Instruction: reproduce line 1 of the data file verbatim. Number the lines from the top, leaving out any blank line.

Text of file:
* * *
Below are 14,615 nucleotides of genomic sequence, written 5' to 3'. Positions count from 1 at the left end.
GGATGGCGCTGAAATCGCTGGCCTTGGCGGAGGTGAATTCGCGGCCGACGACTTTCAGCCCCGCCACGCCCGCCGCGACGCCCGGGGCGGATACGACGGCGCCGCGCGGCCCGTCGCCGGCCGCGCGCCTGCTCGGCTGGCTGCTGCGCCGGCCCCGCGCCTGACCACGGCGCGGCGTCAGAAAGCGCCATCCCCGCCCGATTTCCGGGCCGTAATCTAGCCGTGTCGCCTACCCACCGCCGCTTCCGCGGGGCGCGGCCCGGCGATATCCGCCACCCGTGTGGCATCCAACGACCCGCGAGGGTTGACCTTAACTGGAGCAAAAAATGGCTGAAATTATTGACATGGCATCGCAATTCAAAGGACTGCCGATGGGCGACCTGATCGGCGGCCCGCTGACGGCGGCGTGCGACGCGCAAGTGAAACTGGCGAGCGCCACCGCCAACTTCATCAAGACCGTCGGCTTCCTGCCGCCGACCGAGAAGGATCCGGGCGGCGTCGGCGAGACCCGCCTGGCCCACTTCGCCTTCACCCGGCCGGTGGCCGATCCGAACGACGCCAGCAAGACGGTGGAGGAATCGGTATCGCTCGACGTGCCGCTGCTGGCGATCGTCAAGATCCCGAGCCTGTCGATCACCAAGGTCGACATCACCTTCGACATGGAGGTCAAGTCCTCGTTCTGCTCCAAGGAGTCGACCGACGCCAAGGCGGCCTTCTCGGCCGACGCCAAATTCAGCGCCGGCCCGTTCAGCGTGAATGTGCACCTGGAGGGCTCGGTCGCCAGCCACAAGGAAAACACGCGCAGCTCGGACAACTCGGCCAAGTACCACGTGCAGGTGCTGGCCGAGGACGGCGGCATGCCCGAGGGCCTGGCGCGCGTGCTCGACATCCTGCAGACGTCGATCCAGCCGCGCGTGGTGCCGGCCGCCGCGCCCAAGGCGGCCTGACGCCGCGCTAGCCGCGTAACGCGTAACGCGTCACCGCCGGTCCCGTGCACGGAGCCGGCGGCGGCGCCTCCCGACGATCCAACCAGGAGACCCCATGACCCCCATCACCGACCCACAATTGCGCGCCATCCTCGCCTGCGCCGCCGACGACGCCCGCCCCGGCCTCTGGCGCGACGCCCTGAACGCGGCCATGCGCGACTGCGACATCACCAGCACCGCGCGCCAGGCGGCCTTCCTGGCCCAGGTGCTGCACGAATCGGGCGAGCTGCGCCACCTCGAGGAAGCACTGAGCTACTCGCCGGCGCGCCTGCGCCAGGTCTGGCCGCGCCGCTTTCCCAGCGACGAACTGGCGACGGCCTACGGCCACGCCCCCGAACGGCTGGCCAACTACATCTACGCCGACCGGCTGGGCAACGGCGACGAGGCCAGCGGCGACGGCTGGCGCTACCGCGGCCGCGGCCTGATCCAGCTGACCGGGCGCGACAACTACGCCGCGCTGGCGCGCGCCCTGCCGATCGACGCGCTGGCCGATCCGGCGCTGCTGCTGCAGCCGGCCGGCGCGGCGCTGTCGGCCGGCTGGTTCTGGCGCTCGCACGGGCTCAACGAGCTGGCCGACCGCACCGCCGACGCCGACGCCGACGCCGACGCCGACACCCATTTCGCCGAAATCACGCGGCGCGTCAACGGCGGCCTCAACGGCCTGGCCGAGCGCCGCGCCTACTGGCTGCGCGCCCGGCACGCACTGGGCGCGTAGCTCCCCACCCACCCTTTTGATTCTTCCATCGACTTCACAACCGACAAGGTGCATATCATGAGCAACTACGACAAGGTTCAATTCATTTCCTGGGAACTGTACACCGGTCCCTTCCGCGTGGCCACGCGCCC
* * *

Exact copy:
Below are 14,615 nucleotides of genomic sequence, written 5' to 3'. Positions count from 1 at the left end.